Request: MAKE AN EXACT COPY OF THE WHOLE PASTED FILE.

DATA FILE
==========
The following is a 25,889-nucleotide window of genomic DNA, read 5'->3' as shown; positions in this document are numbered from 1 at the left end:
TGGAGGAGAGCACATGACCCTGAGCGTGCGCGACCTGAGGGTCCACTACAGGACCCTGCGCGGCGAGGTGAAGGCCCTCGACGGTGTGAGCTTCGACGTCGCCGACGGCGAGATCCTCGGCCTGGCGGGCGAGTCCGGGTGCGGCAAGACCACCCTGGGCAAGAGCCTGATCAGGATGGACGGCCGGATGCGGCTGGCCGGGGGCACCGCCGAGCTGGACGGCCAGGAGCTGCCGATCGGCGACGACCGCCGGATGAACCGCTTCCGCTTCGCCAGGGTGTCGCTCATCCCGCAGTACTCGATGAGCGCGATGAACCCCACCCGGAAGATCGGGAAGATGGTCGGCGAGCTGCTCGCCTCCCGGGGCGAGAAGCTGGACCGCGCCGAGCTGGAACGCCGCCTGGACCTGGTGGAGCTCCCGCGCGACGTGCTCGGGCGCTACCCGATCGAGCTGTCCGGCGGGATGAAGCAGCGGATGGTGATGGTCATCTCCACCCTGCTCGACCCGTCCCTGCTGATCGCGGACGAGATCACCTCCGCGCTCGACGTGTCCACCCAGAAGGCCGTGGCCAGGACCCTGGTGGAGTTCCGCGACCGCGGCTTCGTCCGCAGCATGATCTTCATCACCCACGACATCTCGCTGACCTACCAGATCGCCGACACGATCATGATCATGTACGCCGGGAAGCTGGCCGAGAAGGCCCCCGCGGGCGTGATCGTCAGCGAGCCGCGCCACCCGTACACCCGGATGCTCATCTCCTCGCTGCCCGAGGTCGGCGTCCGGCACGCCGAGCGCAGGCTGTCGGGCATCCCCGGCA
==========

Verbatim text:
The following is a 25,889-nucleotide window of genomic DNA, read 5'->3' as shown; positions in this document are numbered from 1 at the left end:
TGGAGGAGAGCACATGACCCTGAGCGTGCGCGACCTGAGGGTCCACTACAGGACCCTGCGCGGCGAGGTGAAGGCCCTCGACGGTGTGAGCTTCGACGTCGCCGACGGCGAGATCCTCGGCCTGGCGGGCGAGTCCGGGTGCGGCAAGACCACCCTGGGCAAGAGCCTGATCAGGATGGACGGCCGGATGCGGCTGGCCGGGGGCACCGCCGAGCTGGACGGCCAGGAGCTGCCGATCGGCGACGACCGCCGGATGAACCGCTTCCGCTTCGCCAGGGTGTCGCTCATCCCGCAGTACTCGATGAGCGCGATGAACCCCACCCGGAAGATCGGGAAGATGGTCGGCGAGCTGCTCGCCTCCCGGGGCGAGAAGCTGGACCGCGCCGAGCTGGAACGCCGCCTGGACCTGGTGGAGCTCCCGCGCGACGTGCTCGGGCGCTACCCGATCGAGCTGTCCGGCGGGATGAAGCAGCGGATGGTGATGGTCATCTCCACCCTGCTCGACCCGTCCCTGCTGATCGCGGACGAGATCACCTCCGCGCTCGACGTGTCCACCCAGAAGGCCGTGGCCAGGACCCTGGTGGAGTTCCGCGACCGCGGCTTCGTCCGCAGCATGATCTTCATCACCCACGACATCTCGCTGACCTACCAGATCGCCGACACGATCATGATCATGTACGCCGGGAAGCTGGCCGAGAAGGCCCCCGCGGGCGTGATCGTCAGCGAGCCGCGCCACCCGTACACCCGGATGCTCATCTCCTCGCTGCCCGAGGTCGGCGTCCGGCACGCCGAGCGCAGGCTGTCGGGCATCCCCGGCA